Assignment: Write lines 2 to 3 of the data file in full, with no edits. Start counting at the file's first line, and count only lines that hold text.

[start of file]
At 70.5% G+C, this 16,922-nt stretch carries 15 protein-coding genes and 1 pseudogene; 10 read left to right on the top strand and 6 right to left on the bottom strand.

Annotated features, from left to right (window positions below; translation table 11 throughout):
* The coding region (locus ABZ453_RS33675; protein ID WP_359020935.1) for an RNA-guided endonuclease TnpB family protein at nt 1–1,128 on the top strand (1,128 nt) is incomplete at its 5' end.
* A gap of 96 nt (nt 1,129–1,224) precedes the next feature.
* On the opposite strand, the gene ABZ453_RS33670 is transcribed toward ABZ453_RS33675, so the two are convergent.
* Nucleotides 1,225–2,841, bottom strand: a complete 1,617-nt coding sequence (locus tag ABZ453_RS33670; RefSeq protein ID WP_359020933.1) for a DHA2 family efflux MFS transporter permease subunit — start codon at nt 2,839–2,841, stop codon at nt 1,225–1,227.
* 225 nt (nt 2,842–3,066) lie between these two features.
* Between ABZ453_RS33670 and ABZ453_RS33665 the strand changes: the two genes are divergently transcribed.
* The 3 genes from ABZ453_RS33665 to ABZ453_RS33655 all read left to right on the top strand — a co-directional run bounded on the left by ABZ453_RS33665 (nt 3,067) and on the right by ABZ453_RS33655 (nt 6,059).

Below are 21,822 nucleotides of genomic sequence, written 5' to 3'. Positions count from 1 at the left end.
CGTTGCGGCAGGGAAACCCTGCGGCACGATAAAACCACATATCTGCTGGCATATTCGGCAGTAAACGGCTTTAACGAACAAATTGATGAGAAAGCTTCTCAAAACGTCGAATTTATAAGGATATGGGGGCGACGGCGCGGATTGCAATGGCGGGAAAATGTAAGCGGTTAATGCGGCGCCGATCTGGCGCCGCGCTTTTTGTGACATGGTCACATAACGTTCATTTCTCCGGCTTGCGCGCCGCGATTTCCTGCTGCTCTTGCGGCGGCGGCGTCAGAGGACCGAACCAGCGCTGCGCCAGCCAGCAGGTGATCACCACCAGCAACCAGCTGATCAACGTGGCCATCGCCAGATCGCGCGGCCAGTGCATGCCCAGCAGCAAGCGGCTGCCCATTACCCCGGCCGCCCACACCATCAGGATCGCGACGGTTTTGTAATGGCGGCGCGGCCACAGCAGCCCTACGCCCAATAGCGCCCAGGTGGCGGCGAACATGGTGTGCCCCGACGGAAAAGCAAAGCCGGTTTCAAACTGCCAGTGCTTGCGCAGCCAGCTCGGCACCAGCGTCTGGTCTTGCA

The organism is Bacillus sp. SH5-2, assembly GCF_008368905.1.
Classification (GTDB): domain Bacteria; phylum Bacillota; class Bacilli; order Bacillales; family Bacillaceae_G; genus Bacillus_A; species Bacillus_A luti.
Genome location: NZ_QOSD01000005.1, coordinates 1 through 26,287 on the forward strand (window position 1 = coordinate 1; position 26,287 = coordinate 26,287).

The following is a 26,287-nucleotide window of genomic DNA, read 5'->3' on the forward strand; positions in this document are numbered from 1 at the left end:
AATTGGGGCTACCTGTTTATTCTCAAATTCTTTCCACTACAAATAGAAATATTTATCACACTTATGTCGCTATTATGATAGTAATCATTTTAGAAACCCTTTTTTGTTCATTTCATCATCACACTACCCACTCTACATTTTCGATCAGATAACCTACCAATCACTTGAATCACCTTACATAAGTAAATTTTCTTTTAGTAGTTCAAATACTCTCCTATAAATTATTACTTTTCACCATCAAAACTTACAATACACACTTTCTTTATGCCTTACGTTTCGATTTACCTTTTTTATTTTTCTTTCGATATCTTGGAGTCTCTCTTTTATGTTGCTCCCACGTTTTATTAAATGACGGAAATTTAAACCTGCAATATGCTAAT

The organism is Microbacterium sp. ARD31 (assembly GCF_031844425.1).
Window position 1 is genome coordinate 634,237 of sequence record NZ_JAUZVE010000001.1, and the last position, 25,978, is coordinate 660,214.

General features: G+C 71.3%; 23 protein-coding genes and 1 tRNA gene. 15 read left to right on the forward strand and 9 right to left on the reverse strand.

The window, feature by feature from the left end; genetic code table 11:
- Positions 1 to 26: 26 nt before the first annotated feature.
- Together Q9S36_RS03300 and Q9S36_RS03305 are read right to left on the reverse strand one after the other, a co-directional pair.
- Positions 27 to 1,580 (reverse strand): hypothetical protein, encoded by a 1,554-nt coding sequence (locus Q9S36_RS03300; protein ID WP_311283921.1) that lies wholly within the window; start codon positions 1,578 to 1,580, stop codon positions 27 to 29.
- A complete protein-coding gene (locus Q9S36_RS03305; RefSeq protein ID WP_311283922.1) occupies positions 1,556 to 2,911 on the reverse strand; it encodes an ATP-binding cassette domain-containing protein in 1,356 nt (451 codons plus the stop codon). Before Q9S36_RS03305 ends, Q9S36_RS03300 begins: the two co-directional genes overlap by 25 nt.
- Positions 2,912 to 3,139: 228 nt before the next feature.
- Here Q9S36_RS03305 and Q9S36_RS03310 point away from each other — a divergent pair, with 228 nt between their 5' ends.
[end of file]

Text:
Annotated features, from left to right (window positions below; translation table 11 throughout):
* The coding region (locus ABZ453_RS33675; protein ID WP_359020935.1) for an RNA-guided endonuclease TnpB family protein at nt 1–1,128 on the top strand (1,128 nt) is incomplete at its 5' end.